Keep it positive

The secret to having happy kids is to love them no matter what. Praise them as much as you can as
they learn to be more independent and express their feelings.

The time between your toddler’s first and third birthdays can be the most fascinating of your life – and theirs. It can also be the most demanding! So it helps to take a practical, ‘positive parenting’ approach to the many challenges you’ll face as your child grows up.

Getting an action plan

See the world through their eyes

The world is an exciting place to your toddler, but it can also be confusing. The way they see things depends on their personality as well as on how far their brains have developed. You can help by making a real effort to see things from your child’s point of view as they get used to being more independent.

Lead the way

Kids learn by copying so show them love and affection, treat them – and others – with consideration, listen to their views and respect their feelings. And remember it’s no good telling them that hitting or shouting is not allowed if that’s what you do.

Lay down some ground rules

Children naturally want to please you but they need to know what you expect of them. Set clear, simple rules that they can understand. Ensure everyone caring for your child consistently follows these rules.

Think of their feelings

When your toddler misbehaves, it’s often because they don’t know any other way to deal with their feelings. You can help by letting them know that they’re allowed to show their emotions, and by giving them a name for their feelings so that they can express them. For example say, ‘It looks tome as if you’re upset/ happy/sad/cross/ frustrated.’ Don’t worry if you haven’t identified it correctly, they’ll soon put you right if need be.

Tell them when you're pleased

Your toddler wants your attention more than anything else. When you praise what they do, they’ll respond by doing it again and again. Explain what you mean. Say, ‘Thank you for putting your blocks away’ or, ‘I can see you’re really taking time over that painting’, rather than just a general ‘That’s a good boy/girl’.

Ignore minor naughtiness

Just as rewarding good behaviour with attention is the best way to get kidsto repeat it, ignoring things that you don’t want them to do can be a good way of stopping them. Any kind of attention – even a telling-off – can prolong bad habits and behaviour. Don’t overreact. Learn to turn a blind eye to minor sillinesses.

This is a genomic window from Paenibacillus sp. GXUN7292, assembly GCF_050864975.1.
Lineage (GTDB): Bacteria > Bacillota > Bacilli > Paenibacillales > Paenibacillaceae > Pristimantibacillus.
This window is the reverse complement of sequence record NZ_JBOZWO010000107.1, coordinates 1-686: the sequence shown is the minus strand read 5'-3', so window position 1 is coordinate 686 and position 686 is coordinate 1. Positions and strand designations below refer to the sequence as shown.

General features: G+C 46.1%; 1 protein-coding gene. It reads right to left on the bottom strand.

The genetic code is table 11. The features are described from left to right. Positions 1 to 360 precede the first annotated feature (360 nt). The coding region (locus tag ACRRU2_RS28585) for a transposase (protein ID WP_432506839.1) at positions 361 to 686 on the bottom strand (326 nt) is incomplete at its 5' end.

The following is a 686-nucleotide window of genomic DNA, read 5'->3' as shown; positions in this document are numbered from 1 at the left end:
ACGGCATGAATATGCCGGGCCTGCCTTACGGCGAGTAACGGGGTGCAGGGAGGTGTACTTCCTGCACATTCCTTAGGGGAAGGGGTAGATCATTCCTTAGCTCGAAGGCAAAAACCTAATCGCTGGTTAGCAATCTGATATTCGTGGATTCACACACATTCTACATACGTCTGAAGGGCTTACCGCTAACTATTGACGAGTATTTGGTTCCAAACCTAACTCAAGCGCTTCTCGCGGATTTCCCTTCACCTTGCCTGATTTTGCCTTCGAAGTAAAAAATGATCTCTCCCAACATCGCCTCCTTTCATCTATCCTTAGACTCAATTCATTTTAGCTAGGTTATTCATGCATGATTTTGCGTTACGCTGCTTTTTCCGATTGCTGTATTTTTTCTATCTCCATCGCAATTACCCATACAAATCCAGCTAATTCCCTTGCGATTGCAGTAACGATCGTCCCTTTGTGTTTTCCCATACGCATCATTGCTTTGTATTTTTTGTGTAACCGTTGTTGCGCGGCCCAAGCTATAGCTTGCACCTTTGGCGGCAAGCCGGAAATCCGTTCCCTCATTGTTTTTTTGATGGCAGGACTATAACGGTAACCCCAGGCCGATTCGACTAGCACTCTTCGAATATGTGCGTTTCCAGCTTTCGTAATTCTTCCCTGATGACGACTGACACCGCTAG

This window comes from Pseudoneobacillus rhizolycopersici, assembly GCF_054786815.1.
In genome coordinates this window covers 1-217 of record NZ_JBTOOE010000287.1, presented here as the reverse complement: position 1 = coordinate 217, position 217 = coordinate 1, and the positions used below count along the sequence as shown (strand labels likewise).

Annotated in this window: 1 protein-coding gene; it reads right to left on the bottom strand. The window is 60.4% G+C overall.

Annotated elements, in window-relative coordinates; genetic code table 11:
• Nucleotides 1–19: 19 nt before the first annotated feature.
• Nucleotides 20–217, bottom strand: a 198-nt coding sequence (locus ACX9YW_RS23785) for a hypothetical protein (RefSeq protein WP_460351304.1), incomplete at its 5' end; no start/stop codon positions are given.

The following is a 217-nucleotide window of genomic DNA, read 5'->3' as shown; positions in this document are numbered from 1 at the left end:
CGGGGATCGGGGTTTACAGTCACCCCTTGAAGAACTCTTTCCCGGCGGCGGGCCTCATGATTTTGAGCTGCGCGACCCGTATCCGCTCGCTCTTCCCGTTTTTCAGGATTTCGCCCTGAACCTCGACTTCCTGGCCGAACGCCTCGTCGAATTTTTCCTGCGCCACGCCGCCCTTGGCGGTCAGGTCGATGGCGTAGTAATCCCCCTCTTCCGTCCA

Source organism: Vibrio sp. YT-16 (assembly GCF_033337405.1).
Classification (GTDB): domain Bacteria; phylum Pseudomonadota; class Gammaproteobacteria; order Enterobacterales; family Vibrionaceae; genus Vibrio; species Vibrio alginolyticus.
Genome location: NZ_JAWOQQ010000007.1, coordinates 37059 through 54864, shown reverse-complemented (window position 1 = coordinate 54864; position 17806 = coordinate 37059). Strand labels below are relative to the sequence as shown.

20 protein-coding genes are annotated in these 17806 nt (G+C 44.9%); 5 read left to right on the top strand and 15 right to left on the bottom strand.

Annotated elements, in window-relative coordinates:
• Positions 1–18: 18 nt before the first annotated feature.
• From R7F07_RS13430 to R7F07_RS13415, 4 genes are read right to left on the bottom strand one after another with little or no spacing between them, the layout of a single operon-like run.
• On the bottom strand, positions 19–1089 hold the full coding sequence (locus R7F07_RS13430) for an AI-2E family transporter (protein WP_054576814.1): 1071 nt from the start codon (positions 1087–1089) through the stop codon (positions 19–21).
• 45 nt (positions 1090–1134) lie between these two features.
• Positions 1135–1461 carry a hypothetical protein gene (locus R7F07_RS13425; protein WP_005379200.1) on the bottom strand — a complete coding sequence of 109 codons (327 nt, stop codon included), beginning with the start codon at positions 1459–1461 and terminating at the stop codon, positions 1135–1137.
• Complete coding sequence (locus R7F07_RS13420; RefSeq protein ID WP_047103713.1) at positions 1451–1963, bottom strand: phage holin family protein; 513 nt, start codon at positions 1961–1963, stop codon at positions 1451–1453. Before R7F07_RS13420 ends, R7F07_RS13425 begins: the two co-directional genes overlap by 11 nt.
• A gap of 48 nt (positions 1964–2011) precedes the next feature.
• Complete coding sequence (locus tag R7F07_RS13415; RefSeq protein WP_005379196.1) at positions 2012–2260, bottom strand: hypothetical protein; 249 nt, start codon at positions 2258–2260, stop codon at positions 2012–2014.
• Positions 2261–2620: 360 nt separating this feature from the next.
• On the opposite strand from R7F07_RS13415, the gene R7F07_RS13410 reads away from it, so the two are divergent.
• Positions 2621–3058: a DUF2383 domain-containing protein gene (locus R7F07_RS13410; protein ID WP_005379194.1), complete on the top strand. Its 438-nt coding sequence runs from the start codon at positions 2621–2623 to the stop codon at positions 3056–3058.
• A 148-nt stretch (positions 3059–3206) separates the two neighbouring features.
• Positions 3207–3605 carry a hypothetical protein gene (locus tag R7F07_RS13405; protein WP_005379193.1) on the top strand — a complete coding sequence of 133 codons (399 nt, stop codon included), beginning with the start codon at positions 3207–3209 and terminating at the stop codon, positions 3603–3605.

It’s not them, it’s what they do

Constant criticism creates bad feeling and it can lead to even more difficult behaviour, not less. Emphasise that it’s your child’s behaviour you’re unhappy about, not them. For example, say, ‘It’s upsetting when you hit your brother,’ rather than, ‘You’re bad/spoilt.’

Focus on solutions

Seeing tantrums, potty training, sleep and mealtimes as problems can make them seem impossible to solve. But by focusing on finding answers you can feel confident and more in control. The same goes for your tot; help them to put things right if they’ve behaved badly. For instance, say something like, ‘You hit Ross and now he’s upset. How can we sort it out?’

Stay in touch with your feelings

Being a parent can be a tough job and no one gets it right all the time. It helps to say sorry if you feel you’ve handled something badly. It shows you’re human and teaches children how to apologise. If you feel you’re on the brink of losing control, take yourself away from the situation for a while to calm down. Above all, count your successes.
You’re doing a great job!

It’s not your fault!

All parents sometimes feel as if they’ve reached the end of their tether. But what you see as ‘naughtiness’ is part and parcel of your tot’s urge to explore the world. It is wearing but they need your love and support as much as ever.

Last updated: 5 February 2018
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